This may be a little ranty and off track, but right now I'm wondering what it is about the London traveller that makes them ignore words on a screen? Picture the scene, you walk up to an automatic ticket barrier on the Tube or a station platform. You pop your ticket in and the little machine bleeps and the words "Seek Assistance" pop up. What do you do?
Well, most people would try it again - just in case - but something strange occurs it seems in the London traveller, for they don't try it tice, they don't even try it three times. Often they will shove that ticket through four or maybe five times, see the words "Seek Assistance" flash up and then stand there like a lost child whilst the queue behind them gets ever larger.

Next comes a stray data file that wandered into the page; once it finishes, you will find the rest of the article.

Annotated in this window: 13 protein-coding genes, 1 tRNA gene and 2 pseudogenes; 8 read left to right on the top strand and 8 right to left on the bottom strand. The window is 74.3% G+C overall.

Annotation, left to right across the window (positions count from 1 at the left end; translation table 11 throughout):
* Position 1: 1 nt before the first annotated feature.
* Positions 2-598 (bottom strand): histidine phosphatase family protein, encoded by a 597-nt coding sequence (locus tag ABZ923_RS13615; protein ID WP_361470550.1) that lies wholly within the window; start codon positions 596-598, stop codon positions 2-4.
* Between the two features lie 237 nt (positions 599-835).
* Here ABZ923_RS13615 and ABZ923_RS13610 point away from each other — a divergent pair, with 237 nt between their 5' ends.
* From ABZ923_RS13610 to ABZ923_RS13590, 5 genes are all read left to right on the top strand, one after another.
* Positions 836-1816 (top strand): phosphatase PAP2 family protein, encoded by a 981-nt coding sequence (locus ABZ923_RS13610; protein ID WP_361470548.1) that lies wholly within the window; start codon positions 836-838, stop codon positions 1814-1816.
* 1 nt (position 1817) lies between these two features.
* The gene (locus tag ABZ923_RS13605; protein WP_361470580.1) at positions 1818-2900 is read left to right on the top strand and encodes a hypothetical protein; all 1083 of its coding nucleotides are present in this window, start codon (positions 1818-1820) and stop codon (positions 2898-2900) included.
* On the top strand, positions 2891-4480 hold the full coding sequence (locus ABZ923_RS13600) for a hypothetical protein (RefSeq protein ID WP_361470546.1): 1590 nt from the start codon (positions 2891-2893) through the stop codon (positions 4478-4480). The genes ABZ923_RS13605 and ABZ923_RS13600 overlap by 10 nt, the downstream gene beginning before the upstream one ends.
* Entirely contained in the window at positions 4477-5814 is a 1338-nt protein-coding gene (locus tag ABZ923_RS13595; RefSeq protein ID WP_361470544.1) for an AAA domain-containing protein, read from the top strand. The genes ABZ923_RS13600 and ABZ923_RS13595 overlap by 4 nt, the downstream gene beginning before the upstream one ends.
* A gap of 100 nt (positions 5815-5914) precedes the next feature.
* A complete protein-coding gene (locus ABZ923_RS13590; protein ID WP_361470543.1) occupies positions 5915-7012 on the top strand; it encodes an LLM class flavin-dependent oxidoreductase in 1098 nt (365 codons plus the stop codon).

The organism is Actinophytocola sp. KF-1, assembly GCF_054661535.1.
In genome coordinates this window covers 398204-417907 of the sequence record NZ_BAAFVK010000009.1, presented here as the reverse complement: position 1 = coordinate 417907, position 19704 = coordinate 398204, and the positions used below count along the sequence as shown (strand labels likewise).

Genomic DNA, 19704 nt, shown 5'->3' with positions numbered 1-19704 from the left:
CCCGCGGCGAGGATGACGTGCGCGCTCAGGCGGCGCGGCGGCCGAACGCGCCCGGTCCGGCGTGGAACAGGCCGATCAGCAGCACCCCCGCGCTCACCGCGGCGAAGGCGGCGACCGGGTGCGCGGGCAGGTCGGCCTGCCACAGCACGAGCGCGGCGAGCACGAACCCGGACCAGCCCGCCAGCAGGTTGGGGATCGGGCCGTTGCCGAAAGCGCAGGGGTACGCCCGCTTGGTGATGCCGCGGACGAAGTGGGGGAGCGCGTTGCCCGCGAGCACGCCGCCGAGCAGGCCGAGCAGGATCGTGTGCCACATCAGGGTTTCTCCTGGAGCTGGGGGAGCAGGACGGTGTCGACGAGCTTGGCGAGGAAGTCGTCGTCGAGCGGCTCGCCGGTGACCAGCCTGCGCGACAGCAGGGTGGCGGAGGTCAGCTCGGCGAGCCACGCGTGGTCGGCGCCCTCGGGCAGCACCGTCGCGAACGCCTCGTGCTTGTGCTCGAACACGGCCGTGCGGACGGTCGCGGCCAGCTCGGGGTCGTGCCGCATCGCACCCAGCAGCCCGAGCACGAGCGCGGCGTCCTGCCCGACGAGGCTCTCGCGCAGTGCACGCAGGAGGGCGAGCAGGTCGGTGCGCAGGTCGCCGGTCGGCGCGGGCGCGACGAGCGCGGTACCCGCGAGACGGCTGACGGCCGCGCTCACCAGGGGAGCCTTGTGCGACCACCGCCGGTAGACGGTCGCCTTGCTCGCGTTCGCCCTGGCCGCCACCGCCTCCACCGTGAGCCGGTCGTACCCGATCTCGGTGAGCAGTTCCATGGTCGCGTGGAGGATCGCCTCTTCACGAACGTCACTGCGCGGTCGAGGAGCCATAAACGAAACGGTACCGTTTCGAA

They may then scrabble around in their bag, presumably because they think that the ticket they bought earlier is actually another older ticket. All the while that queue grows. Then they try it again, and again it tells them to "Seek Assistance" but do they? Rarely. It usually requires the 'assistanc'e to seek them or they call over to the dumbstruck commuter.
Why is this? What is it about the words "Seek Assistance" in a train station that don't make sense? I can understand retrying the ticket once, if it's a paper one it might just be that the little magnetic strip is a bit knackered, but multiple times is just silly, and annoying for those behind you too.
In fact it is almost as annoying as those people that go to the cash machine and then act like they've never used one before and ponder deeply upon the question "Enter Your Pin" and then stare blankly at the figures. Why do they not know how much money they need before they get there? They must have known they needed money after all. Couldn't they have worked it out before hand and not waste time that I cannot get back?